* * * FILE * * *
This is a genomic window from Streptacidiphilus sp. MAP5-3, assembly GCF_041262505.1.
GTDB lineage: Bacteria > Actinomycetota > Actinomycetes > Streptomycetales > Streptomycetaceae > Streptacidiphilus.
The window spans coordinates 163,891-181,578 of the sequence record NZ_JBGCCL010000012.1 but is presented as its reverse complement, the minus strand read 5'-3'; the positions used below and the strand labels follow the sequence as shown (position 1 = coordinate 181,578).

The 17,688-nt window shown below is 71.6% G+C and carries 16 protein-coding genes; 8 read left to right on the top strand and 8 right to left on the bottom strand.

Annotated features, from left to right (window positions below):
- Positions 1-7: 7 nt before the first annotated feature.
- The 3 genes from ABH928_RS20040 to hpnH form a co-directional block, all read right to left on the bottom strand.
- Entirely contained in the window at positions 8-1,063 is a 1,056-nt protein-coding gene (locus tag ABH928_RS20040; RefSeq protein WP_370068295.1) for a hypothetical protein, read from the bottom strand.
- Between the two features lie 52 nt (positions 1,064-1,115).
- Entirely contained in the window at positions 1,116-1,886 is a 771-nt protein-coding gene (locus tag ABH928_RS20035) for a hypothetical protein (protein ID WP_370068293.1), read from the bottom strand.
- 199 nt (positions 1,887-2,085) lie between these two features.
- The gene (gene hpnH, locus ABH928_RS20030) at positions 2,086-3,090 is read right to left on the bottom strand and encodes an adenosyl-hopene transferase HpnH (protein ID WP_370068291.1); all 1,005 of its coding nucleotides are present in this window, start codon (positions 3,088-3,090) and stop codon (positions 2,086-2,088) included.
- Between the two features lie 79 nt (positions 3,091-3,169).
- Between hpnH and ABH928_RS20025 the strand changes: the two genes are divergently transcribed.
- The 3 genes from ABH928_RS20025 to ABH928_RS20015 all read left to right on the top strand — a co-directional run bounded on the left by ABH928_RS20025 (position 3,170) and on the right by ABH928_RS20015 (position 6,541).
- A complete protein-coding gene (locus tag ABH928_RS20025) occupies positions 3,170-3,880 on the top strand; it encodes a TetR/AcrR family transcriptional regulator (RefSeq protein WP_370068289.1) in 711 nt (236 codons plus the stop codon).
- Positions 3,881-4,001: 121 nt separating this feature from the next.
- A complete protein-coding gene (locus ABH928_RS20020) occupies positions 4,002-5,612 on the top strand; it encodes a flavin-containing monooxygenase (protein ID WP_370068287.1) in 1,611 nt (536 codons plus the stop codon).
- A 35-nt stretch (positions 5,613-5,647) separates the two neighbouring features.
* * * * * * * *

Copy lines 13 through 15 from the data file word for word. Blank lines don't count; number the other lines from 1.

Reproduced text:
- Between the two features lie 79 nt (positions 3,091-3,169).
- Between hpnH and ABH928_RS20025 the strand changes: the two genes are divergently transcribed.
- The 3 genes from ABH928_RS20025 to ABH928_RS20015 all read left to right on the top strand — a co-directional run bounded on the left by ABH928_RS20025 (position 3,170) and on the right by ABH928_RS20015 (position 6,541).